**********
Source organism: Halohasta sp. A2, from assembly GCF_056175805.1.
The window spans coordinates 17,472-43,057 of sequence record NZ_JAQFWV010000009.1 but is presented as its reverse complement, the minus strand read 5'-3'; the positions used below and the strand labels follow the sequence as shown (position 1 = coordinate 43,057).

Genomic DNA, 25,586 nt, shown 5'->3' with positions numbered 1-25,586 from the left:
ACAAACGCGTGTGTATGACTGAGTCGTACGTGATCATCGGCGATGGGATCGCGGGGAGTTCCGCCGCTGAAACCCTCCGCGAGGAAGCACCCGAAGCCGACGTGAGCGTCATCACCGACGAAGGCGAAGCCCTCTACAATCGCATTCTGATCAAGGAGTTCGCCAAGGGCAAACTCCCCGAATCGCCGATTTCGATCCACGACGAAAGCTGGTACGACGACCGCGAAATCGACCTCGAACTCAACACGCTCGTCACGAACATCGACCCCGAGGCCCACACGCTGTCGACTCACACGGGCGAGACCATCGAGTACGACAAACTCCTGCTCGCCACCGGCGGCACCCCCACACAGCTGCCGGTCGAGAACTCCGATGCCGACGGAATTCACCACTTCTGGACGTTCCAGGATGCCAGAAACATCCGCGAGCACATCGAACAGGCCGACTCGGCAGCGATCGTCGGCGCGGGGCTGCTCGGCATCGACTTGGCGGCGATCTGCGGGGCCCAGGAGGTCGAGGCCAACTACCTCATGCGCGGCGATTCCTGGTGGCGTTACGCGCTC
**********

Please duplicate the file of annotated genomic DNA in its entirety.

Source organism: Halohasta sp. A2, from assembly GCF_056175805.1.
The window spans coordinates 17,472-43,057 of sequence record NZ_JAQFWV010000009.1 but is presented as its reverse complement, the minus strand read 5'-3'; the positions used below and the strand labels follow the sequence as shown (position 1 = coordinate 43,057).

Genomic DNA, 25,586 nt, shown 5'->3' with positions numbered 1-25,586 from the left:
ACAAACGCGTGTGTATGACTGAGTCGTACGTGATCATCGGCGATGGGATCGCGGGGAGTTCCGCCGCTGAAACCCTCCGCGAGGAAGCACCCGAAGCCGACGTGAGCGTCATCACCGACGAAGGCGAAGCCCTCTACAATCGCATTCTGATCAAGGAGTTCGCCAAGGGCAAACTCCCCGAATCGCCGATTTCGATCCACGACGAAAGCTGGTACGACGACCGCGAAATCGACCTCGAACTCAACACGCTCGTCACGAACATCGACCCCGAGGCCCACACGCTGTCGACTCACACGGGCGAGACCATCGAGTACGACAAACTCCTGCTCGCCACCGGCGGCACCCCCACACAGCTGCCGGTCGAGAACTCCGATGCCGACGGAATTCACCACTTCTGGACGTTCCAGGATGCCAGAAACATCCGCGAGCACATCGAACAGGCCGACTCGGCAGCGATCGTCGGCGCGGGGCTGCTCGGCATCGACTTGGCGGCGATCTGCGGGGCCCAGGAGGTCGAGGCCAACTACCTCATGCGCGGCGATTCCTGGTGGCGTTACGCGCTC